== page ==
Pet Talk: Mobile veterinarians provide care at home

Callie Rainosek

Whether you are taking your animal in for their regular check-up or making an emergency visit, being evaluated by a veterinarian is a critical part in your pet’s health. But what if an animal is too sick or injured to be transported to the clinic? Some animals, such as livestock, may even require a trailer for transport. Luckily for pet and livestock owners, mobile veterinarians are there to help.

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Leslie Easterwood, clinical assistant professor at the Texas A&M College of Veterinary Medicine & Biomedical Sciences, explained the important role mobile veterinarians play in animal health.

Some animals may even require a trailer for transport. Luckily for pet and livestock owners, mobile veterinarians are there to help.

“The most common reason for an owner to use a mobile veterinarian is so that they do not have to transport their animal to a hospital,” Easterwood said. “There could be a variety of reasons why having the veterinarian come to the farm or home is better, such as situations where there are several animals to be treated or the owner does not have access to a livestock trailer.”

Though mobile veterinarians are available for home-visits, they may also see patients in a clinic. With each day being different than the last, mobile veterinarians are kept on their feet.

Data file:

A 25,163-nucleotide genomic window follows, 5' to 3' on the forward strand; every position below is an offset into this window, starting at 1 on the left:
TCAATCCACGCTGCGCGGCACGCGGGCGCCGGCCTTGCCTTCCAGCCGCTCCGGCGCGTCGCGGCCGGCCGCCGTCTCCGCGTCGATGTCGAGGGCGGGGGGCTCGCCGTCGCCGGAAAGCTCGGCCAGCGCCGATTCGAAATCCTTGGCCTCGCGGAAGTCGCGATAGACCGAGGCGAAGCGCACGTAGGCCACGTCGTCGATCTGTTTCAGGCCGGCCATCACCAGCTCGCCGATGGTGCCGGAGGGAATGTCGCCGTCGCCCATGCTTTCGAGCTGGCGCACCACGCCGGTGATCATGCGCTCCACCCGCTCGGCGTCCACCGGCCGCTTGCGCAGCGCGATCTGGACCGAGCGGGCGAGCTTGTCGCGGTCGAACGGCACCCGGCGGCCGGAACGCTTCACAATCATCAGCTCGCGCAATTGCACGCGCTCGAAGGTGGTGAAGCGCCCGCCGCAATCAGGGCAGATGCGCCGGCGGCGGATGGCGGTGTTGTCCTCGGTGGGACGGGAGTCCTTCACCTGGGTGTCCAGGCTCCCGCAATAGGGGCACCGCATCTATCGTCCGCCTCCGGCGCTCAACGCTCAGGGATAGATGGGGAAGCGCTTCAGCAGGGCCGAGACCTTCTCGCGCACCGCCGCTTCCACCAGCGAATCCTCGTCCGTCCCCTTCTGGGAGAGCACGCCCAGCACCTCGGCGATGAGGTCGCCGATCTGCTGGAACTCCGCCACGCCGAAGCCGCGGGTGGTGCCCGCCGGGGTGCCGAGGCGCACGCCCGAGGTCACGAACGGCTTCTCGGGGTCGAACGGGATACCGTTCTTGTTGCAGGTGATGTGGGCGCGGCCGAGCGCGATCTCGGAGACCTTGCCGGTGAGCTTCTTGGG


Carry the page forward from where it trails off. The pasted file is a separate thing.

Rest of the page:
“A typical day for a mobile veterinarian may include appointments in the office with a few farm calls and even surgeries,” Easterwood said. “Some days a mobile veterinarian may not leave the office, and other days they may leave early in the morning and not return until after dark.”

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Despite mobile veterinarians’ busy schedules, they are prepared to perform an array of procedures and surgeries for different species. Though some procedures and surgeries are best performed in the hospital setting, most routine work can be performed on the farm as well as in the hospital.

Mobile veterinarians care mostly for large animals, but there are still small animal veterinarians who will make house calls. Easterwood added that there are also an increasing number of small animal veterinarians who are willing to make house calls for physical therapy and perform an at-home euthanasia.

But before you call a mobile veterinarian, ask about any additional charges, such as travel fees. Otherwise, Easterwood said the costs are generally the same.

No matter the species or condition of health, a mobile veterinarian can provide excellent care in the comfort of your animal’s home.

Pet Talk is a service of the College of Veterinary Medicine & Biomedical Sciences, Texas A&M University. Stories can be viewed on the Web at Suggestions for future topics may be directed to